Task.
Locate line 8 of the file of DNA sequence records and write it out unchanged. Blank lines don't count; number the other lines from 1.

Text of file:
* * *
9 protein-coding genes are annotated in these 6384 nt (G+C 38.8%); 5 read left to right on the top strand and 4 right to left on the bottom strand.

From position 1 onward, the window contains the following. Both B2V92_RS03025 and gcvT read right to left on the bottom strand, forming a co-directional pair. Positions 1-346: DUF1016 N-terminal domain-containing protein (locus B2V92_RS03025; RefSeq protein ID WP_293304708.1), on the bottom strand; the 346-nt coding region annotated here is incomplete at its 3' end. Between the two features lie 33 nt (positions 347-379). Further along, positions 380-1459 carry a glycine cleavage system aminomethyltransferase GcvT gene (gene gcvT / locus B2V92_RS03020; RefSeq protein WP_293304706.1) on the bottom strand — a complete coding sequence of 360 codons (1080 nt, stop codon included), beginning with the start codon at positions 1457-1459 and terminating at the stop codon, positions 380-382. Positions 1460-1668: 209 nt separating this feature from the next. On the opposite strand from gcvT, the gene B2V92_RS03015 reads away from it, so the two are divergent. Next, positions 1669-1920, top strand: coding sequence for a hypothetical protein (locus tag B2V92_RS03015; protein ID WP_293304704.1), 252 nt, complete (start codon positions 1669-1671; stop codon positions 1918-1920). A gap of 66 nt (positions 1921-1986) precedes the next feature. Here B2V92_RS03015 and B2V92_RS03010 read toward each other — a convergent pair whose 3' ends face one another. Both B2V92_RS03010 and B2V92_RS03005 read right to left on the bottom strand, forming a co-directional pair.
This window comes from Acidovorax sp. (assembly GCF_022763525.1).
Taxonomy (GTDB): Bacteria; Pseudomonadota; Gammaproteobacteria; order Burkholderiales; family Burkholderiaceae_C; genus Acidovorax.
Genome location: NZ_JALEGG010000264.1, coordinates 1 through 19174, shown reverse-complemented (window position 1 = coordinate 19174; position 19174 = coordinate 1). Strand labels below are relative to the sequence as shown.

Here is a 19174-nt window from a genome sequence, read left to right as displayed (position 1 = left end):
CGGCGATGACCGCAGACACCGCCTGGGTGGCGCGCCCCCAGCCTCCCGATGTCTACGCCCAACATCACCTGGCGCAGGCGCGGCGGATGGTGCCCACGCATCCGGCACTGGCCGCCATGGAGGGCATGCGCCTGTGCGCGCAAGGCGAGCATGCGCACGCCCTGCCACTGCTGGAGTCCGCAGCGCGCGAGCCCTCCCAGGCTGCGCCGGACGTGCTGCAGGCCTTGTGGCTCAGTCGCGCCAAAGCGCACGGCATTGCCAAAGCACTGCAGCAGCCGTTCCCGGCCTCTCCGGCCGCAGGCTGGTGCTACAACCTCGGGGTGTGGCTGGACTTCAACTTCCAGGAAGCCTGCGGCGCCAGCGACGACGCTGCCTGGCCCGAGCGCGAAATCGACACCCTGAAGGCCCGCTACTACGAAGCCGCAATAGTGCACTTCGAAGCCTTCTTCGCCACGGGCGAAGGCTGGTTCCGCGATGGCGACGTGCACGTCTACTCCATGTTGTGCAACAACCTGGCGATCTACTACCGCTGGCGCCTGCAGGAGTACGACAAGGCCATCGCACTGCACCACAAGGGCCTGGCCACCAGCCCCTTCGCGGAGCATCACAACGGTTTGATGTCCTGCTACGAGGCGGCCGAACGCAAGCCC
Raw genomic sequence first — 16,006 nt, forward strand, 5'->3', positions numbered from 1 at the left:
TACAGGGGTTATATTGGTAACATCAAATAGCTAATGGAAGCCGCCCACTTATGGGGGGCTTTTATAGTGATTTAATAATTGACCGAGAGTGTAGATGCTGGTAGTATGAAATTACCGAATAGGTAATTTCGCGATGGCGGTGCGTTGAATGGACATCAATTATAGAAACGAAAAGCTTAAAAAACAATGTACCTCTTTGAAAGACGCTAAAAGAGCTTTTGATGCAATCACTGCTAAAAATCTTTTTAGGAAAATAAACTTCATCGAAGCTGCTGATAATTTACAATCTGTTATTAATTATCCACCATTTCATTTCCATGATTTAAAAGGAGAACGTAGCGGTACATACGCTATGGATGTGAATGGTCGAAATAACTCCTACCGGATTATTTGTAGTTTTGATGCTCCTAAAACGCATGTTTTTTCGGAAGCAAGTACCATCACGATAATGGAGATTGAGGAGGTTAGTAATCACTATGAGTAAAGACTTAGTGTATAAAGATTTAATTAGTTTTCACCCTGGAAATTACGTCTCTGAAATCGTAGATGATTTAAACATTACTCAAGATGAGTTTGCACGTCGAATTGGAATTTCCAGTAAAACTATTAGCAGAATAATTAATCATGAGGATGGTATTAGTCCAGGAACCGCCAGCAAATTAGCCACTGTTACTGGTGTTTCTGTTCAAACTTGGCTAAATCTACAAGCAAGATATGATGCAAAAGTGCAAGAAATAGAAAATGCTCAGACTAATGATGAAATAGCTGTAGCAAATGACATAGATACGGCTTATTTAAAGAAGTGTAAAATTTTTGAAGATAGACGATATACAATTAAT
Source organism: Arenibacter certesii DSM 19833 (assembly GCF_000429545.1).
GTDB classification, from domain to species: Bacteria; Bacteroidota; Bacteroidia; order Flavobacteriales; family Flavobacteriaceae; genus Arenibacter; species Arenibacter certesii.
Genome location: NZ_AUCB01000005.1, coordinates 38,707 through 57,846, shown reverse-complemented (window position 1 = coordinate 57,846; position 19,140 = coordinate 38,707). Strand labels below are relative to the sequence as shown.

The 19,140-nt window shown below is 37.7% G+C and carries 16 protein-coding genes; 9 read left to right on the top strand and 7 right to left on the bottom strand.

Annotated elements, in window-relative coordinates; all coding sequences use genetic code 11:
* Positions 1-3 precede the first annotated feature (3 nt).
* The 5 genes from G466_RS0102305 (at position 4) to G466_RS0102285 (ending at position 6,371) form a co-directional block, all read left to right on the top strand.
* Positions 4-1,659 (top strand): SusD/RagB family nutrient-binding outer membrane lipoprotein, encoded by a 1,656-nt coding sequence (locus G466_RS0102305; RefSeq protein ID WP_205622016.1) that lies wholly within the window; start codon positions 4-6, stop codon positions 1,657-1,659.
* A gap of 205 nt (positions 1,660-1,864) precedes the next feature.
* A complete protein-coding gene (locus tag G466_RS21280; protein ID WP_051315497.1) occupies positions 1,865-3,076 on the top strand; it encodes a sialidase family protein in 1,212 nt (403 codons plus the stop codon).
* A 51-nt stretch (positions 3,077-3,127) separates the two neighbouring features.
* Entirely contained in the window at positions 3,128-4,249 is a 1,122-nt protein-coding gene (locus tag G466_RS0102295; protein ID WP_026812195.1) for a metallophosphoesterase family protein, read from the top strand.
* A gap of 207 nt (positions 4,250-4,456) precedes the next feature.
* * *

Raw genomic sequence first — 16,006 nt, forward strand, 5'->3', positions numbered from 1 at the left: